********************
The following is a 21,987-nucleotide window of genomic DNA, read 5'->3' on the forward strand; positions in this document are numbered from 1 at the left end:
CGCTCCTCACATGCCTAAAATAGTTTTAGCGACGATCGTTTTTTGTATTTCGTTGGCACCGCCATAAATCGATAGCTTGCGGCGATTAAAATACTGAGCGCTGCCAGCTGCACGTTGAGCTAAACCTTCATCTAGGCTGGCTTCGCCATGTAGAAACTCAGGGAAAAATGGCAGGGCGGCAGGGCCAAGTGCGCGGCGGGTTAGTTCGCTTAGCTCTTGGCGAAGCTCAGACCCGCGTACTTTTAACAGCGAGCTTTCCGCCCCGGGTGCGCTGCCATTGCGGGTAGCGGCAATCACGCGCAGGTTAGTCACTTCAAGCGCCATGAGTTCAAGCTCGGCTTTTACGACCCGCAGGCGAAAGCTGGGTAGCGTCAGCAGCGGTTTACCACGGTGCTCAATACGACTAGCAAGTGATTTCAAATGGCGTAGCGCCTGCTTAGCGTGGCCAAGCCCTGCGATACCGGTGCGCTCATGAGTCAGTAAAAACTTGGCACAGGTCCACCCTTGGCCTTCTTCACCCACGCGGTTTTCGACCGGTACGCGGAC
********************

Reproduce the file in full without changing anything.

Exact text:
The following is a 21,987-nucleotide window of genomic DNA, read 5'->3' on the forward strand; positions in this document are numbered from 1 at the left end:
CGCTCCTCACATGCCTAAAATAGTTTTAGCGACGATCGTTTTTTGTATTTCGTTGGCACCGCCATAAATCGATAGCTTGCGGCGATTAAAATACTGAGCGCTGCCAGCTGCACGTTGAGCTAAACCTTCATCTAGGCTGGCTTCGCCATGTAGAAACTCAGGGAAAAATGGCAGGGCGGCAGGGCCAAGTGCGCGGCGGGTTAGTTCGCTTAGCTCTTGGCGAAGCTCAGACCCGCGTACTTTTAACAGCGAGCTTTCCGCCCCGGGTGCGCTGCCATTGCGGGTAGCGGCAATCACGCGCAGGTTAGTCACTTCAAGCGCCATGAGTTCAAGCTCGGCTTTTACGACCCGCAGGCGAAAGCTGGGTAGCGTCAGCAGCGGTTTACCACGGTGCTCAATACGACTAGCAAGTGATTTCAAATGGCGTAGCGCCTGCTTAGCGTGGCCAAGCCCTGCGATACCGGTGCGCTCATGAGTCAGTAAAAACTTGGCACAGGTCCACCCTTGGCCTTCTTCACCCACGCGGTTTTCGACCGGTACGCGGAC